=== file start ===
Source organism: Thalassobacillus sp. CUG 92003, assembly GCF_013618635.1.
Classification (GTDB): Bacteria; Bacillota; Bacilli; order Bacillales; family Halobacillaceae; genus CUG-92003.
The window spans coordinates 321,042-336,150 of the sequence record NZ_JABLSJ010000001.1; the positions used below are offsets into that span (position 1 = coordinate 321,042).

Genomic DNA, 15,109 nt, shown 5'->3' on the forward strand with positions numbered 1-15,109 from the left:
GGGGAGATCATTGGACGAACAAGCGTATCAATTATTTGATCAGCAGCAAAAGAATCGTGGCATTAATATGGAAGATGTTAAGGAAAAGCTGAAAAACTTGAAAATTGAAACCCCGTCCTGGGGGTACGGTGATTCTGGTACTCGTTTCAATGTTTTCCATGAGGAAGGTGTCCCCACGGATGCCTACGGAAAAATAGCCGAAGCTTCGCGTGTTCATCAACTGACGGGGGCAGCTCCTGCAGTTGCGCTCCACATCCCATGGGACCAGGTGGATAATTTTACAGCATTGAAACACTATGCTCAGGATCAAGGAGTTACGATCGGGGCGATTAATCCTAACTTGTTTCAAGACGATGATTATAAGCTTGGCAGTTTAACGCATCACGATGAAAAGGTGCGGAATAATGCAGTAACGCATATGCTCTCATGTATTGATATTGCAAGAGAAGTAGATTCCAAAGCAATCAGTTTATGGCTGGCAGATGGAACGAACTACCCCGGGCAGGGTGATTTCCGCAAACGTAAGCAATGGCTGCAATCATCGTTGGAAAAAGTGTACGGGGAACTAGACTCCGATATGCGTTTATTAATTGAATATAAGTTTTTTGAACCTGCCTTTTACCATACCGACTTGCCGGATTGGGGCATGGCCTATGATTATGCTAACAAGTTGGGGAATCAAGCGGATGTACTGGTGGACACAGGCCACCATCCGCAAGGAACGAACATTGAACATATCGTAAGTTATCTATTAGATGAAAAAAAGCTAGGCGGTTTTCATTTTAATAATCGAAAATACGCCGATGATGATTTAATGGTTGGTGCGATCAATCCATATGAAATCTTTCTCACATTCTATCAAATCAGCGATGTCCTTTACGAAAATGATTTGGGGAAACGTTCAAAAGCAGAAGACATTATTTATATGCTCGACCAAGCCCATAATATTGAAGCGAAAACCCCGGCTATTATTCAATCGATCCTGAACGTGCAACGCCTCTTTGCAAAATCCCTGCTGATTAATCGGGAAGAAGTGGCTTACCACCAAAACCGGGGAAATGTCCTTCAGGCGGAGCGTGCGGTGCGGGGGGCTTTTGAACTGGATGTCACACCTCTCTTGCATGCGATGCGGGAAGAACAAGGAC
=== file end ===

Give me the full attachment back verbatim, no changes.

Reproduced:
Source organism: Thalassobacillus sp. CUG 92003, assembly GCF_013618635.1.
Classification (GTDB): Bacteria; Bacillota; Bacilli; order Bacillales; family Halobacillaceae; genus CUG-92003.
The window spans coordinates 321,042-336,150 of the sequence record NZ_JABLSJ010000001.1; the positions used below are offsets into that span (position 1 = coordinate 321,042).

Genomic DNA, 15,109 nt, shown 5'->3' on the forward strand with positions numbered 1-15,109 from the left:
GGGGAGATCATTGGACGAACAAGCGTATCAATTATTTGATCAGCAGCAAAAGAATCGTGGCATTAATATGGAAGATGTTAAGGAAAAGCTGAAAAACTTGAAAATTGAAACCCCGTCCTGGGGGTACGGTGATTCTGGTACTCGTTTCAATGTTTTCCATGAGGAAGGTGTCCCCACGGATGCCTACGGAAAAATAGCCGAAGCTTCGCGTGTTCATCAACTGACGGGGGCAGCTCCTGCAGTTGCGCTCCACATCCCATGGGACCAGGTGGATAATTTTACAGCATTGAAACACTATGCTCAGGATCAAGGAGTTACGATCGGGGCGATTAATCCTAACTTGTTTCAAGACGATGATTATAAGCTTGGCAGTTTAACGCATCACGATGAAAAGGTGCGGAATAATGCAGTAACGCATATGCTCTCATGTATTGATATTGCAAGAGAAGTAGATTCCAAAGCAATCAGTTTATGGCTGGCAGATGGAACGAACTACCCCGGGCAGGGTGATTTCCGCAAACGTAAGCAATGGCTGCAATCATCGTTGGAAAAAGTGTACGGGGAACTAGACTCCGATATGCGTTTATTAATTGAATATAAGTTTTTTGAACCTGCCTTTTACCATACCGACTTGCCGGATTGGGGCATGGCCTATGATTATGCTAACAAGTTGGGGAATCAAGCGGATGTACTGGTGGACACAGGCCACCATCCGCAAGGAACGAACATTGAACATATCGTAAGTTATCTATTAGATGAAAAAAAGCTAGGCGGTTTTCATTTTAATAATCGAAAATACGCCGATGATGATTTAATGGTTGGTGCGATCAATCCATATGAAATCTTTCTCACATTCTATCAAATCAGCGATGTCCTTTACGAAAATGATTTGGGGAAACGTTCAAAAGCAGAAGACATTATTTATATGCTCGACCAAGCCCATAATATTGAAGCGAAAACCCCGGCTATTATTCAATCGATCCTGAACGTGCAACGCCTCTTTGCAAAATCCCTGCTGATTAATCGGGAAGAAGTGGCTTACCACCAAAACCGGGGAAATGTCCTTCAGGCGGAGCGTGCGGTGCGGGGGGCTTTTGAACTGGATGTCACACCTCTCTTGCATGCGATGCGGGAAGAACAAGGAC